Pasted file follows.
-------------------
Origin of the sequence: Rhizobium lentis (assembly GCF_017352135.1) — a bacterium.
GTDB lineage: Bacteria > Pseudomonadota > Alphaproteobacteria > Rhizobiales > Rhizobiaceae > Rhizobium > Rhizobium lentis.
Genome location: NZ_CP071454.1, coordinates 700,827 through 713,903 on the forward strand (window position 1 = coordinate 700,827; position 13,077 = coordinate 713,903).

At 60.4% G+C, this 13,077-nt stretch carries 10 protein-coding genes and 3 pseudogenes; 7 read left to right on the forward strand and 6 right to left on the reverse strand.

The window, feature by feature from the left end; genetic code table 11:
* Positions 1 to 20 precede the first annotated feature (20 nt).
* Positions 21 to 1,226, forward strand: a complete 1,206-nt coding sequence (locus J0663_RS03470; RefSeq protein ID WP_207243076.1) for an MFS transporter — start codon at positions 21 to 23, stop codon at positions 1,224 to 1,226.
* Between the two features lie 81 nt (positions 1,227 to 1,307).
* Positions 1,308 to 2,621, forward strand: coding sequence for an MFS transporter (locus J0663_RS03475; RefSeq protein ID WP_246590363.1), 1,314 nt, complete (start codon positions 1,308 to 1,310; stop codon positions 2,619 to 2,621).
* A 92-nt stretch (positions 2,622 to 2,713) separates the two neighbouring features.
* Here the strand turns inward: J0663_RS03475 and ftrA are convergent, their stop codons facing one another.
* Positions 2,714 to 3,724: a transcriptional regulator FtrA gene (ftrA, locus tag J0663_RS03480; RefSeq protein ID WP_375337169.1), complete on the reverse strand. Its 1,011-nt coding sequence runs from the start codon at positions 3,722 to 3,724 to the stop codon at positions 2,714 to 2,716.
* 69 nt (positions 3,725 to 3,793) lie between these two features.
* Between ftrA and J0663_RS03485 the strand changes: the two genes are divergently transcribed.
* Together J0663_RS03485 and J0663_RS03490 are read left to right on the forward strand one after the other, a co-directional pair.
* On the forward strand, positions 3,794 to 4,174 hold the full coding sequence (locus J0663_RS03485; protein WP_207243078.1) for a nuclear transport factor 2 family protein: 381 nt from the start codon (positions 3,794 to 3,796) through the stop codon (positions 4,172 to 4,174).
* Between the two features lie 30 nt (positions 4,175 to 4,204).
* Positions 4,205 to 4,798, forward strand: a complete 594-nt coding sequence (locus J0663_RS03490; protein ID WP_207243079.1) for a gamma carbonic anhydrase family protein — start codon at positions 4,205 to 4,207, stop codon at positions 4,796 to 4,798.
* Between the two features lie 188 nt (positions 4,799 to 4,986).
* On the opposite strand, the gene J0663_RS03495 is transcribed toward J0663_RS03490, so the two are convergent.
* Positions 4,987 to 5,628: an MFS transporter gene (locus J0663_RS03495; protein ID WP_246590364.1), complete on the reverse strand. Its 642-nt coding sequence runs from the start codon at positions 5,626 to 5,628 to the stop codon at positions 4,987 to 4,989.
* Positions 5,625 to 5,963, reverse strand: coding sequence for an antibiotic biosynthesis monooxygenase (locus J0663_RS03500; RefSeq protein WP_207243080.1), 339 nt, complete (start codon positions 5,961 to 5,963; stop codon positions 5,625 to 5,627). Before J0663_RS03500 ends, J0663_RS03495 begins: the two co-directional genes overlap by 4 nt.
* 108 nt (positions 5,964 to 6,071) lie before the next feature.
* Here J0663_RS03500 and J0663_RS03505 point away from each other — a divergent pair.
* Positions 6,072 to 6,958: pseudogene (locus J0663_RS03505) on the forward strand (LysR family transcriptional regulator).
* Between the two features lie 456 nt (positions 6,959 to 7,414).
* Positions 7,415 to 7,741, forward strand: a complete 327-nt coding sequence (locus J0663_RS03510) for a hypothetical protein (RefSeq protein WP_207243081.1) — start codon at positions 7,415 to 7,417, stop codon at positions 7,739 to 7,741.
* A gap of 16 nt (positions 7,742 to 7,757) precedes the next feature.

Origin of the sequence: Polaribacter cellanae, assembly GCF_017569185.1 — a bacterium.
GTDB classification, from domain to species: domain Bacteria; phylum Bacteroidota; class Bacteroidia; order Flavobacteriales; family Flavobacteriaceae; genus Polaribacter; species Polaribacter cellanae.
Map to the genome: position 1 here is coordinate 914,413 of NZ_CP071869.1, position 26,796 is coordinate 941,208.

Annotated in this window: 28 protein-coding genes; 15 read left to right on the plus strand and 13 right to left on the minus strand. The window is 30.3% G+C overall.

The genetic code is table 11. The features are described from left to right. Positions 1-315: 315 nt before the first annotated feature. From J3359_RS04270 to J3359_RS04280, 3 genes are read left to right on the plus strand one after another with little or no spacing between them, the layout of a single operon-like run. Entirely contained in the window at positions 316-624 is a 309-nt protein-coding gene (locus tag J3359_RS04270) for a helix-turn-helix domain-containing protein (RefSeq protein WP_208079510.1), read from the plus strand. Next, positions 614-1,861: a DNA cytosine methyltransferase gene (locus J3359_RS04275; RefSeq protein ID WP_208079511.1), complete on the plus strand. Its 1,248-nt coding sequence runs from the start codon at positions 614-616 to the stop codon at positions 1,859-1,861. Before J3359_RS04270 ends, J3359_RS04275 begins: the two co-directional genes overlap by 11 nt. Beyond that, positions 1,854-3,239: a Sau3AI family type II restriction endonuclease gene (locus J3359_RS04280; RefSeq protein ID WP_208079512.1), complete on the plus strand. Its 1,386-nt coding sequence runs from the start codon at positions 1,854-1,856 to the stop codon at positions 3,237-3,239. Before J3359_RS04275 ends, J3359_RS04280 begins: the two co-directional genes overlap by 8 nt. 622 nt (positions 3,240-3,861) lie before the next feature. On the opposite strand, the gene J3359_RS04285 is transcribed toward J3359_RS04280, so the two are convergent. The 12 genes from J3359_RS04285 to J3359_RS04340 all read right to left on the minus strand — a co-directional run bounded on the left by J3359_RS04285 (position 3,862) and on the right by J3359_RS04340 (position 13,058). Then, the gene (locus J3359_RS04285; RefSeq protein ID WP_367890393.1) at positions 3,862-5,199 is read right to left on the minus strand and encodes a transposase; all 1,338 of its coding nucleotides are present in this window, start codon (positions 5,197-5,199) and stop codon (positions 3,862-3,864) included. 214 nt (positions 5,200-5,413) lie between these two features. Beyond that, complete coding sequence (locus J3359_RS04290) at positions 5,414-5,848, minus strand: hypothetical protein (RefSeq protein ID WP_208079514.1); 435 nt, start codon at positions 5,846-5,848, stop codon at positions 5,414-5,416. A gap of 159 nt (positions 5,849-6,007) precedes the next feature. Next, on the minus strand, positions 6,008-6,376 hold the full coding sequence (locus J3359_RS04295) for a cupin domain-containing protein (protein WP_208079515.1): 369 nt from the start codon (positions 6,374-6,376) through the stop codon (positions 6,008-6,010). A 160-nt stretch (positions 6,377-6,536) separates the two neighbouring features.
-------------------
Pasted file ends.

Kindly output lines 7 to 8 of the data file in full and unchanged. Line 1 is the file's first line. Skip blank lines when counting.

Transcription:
* Positions 21 to 1,226, forward strand: a complete 1,206-nt coding sequence (locus J0663_RS03470; RefSeq protein ID WP_207243076.1) for an MFS transporter — start codon at positions 21 to 23, stop codon at positions 1,224 to 1,226.
* Between the two features lie 81 nt (positions 1,227 to 1,307).